straight majority vote over the h_t's.
Some notation:
error = 1/2 - gamma (error of each weak hypothesis)
beta = error/(1-error) = (1/2 - gamma)/(1/2 + gamma)
T = number of steps we run this procedure
Let's now analyze as in randomized WM, by putting upper and lower bounds
on the final weight. For the upper bound, suppose we currently have a total
weight of W. Since a (1-error) fraction of W gets multiplied by beta,
after this step that portion has weight only error*W, so the total
weight is 2*error*W. Since the total weight starts at n, this means
that:
W_final <= n*(2*error)^T = n*(1 - 2*gamma)^T
Now, let's look at the lower bound. To do the lower bound, notice
that any example on which our majority vote makes a mistake must
have weight at least beta^{T/2}, since if our majority vote is wrong
then we could have multiplied it by beta *at most* T/2 times. So, if
in the end our error rate is epsilon (so we make a mistake on epsilon*n
points), then
W_final >= beta^{T/2} * epsilon * n
Combining our upper and lower bounds gives us:
epsilon <= [4*error^2 / beta]^{T/2}
= [4*(1/2 - gamma)*(1/2 + gamma)]^{T/2}
= [1 - 4*gamma^2]^{T/2}.
Now we use our favorite inequality: 1-x <= e^{-x}
epsilon <= e^{-2T*gamma^2}. QED
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So, just to summarize, if we had T hypotheses of *independent* error
1/2 - gamma, then Hoeffding bounds give us this bound on the error
rate of their majority vote. What we are able to do with Adaboost is
achieve this error with an arbitrary weak learning algorithm, that
just guarantees that to give error at most 1/2 - gamma on whatever
distribution it's given.
What about true error versus empirical error? What we really have at
this point is a bound on empirical error. To have a bound on true
error we need our sample to be large enough so that not only do we get
uniform convergence over the hypothesis space H used by A, but also
we get uniform convergence over "majority votes of O(1/gamma^2 *
log(1/epsilon)) hypotheses in H". To get a feel for this, let
MAJ_k(H) be the functions you can get by taking majorities of k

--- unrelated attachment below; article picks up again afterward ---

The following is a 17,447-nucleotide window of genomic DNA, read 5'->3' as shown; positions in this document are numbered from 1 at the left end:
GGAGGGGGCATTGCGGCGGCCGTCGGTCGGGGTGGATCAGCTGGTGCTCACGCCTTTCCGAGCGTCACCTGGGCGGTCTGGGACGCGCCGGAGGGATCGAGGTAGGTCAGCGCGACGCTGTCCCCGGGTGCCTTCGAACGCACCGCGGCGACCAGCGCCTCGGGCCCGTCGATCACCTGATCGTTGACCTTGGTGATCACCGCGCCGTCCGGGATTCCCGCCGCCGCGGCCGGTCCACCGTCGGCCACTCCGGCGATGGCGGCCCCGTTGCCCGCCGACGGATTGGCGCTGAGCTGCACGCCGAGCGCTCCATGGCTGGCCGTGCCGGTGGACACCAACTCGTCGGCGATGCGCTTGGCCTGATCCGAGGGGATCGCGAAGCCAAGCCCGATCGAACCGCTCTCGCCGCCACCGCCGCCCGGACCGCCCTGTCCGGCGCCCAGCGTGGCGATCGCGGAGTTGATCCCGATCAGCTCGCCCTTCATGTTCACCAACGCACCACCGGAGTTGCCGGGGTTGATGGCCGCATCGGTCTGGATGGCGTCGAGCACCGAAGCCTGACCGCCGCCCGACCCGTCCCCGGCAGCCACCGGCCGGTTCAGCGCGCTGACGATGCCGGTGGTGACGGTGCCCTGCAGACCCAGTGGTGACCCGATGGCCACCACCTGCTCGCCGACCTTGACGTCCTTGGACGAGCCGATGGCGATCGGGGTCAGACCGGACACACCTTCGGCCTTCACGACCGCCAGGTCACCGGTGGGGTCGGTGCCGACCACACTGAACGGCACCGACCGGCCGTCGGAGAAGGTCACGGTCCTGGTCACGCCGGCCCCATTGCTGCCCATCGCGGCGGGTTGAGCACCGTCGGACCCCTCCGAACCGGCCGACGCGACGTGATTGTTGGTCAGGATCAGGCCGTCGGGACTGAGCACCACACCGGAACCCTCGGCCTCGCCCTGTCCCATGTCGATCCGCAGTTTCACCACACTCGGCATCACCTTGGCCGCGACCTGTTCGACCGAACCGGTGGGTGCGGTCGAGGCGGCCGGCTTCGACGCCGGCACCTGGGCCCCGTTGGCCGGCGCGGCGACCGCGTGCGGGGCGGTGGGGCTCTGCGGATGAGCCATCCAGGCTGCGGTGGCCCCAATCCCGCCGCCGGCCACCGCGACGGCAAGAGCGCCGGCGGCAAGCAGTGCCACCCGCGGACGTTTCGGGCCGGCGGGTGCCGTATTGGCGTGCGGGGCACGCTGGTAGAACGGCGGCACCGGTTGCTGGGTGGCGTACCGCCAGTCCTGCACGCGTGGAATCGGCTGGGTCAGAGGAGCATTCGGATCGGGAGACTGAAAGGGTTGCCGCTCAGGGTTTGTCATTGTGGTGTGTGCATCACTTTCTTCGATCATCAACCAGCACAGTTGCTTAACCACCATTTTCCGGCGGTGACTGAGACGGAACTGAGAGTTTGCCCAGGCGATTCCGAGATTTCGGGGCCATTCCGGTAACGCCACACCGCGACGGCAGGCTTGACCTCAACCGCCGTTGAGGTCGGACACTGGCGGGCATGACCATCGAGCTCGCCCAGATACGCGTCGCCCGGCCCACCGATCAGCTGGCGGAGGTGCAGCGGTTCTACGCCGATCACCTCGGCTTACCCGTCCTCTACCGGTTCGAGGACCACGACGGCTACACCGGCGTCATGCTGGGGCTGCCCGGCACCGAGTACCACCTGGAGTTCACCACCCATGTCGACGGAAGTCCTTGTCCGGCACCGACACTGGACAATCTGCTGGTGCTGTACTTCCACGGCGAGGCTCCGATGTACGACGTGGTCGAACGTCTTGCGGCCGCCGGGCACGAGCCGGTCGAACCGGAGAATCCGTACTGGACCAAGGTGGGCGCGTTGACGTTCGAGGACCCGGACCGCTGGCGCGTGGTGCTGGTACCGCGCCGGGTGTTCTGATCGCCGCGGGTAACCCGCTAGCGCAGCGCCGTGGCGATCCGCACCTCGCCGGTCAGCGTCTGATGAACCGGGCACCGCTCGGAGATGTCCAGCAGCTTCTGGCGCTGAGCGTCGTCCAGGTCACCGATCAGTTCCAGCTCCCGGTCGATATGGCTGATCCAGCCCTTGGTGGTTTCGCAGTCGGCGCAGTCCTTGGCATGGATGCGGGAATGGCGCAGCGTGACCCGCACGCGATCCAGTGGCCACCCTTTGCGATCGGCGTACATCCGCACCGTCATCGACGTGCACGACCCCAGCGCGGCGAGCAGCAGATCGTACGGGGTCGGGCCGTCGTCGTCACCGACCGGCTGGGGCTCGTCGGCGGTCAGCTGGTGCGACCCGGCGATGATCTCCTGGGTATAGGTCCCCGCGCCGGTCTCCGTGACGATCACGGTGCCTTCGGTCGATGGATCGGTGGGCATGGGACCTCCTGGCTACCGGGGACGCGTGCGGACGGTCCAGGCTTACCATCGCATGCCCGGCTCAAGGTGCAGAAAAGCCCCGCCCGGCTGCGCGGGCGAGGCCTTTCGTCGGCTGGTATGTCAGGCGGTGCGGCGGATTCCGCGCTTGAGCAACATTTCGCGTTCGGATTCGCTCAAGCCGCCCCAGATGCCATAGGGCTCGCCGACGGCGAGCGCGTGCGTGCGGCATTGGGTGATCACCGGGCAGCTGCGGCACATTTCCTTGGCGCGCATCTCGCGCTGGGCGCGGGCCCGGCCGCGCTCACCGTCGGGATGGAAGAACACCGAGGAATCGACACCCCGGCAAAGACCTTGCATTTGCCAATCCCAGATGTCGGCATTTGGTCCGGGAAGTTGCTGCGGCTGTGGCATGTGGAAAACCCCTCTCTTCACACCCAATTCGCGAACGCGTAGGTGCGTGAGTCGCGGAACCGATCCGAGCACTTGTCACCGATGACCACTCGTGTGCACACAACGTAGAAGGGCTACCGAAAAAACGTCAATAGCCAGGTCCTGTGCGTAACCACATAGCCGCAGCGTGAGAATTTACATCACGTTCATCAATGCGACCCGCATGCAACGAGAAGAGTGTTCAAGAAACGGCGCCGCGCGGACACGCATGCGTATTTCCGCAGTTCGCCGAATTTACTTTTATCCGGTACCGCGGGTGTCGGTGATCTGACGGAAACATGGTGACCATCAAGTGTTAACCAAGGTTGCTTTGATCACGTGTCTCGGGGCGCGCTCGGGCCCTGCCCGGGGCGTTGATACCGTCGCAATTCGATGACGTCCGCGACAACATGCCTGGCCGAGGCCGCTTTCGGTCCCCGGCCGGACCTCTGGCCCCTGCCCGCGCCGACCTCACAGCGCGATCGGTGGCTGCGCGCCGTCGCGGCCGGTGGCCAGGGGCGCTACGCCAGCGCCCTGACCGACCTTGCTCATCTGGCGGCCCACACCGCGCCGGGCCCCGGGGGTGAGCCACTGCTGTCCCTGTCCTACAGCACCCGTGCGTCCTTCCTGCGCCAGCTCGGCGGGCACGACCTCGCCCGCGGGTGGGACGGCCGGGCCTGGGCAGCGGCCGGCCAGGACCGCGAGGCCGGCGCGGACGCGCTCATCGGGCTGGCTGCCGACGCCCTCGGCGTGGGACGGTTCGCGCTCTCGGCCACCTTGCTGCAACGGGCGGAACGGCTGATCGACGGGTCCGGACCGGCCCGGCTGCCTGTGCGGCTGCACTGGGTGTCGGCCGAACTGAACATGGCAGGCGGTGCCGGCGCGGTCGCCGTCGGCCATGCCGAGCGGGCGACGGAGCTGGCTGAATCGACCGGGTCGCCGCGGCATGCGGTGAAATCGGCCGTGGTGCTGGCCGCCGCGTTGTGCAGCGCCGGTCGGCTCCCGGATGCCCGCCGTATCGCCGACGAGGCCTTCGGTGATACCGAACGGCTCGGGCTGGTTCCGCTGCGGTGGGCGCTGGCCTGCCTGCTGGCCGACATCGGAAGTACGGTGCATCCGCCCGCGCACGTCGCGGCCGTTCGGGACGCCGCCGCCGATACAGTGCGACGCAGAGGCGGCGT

functions in H. If there are H[m] ways of splitting m points using
functions in H, then there are at most {H[m] \choose k} ways of
splitting functions using majorities. So, the sample size bound just
needs to increase by a multiple of k.
Margin analysis
===============
Actually, one thing people noticed in practice is that if you keep
running Adaboost past this limit, you don't end up overfitting.
There's a nice way of looking at this in terms of "L_1 margins".
Let's define g = alpha_1 h_1 + ... + alpha_T h_T, so our final
hypothesis h(x) is sign(g(x)). Let's scale the alpha_t's so they sum
to 1. Now, define the margin of g (or h) on an example x of label y
to be y*g(x).
If you look carefully at our analysis of adaboost, it ends up showing
not only that there can't be too many examples where the majority vote
is wrong (negative margin) but in fact there can't be too many where
the majority vote is barely right. In fact if you keep running the
algorithm, the fraction of examples with margin < gamma will go to 0
(because those examples have too high a weight compared to the upper
bound of (1 - 2*gamma)^T.
What does this mean? One thing about having margin gamma is that even
if T is huge, you can whp produce the exact same prediction that h
does by just viewing g as a probability distribution and sampling from
it k = (1/gamma^2)*log(1/epsilon) times, and then taking majority vote
over the sample. So, as long as we have enough data so that these
"small majority votes" aren't overfitting, then h can't be overfitting
by much either. Let's do this more formally. Let h' be the
randomized prediction function that given a new example x predicts the
majority vote over k random draws from distribution g. Then the true
error rates must satisfy err(h') >= err(h)/2 since if h(x) is
incorrect, this means that each random draw from g has at least a 50%
chance of giving the wrong answer on x, so h' has at least a 50%
chance of being incorrect. But we argued that the empirical error of
h' is low [because if h has margin gamma on x then whp h'(x)=h(x)].
Furthermore we have enough data so that whp *all* small majority-vote
functions have empirical error close to their true error, which
implies the empirical error of h' is close to its true error.
Therefore the true error of h must be low too.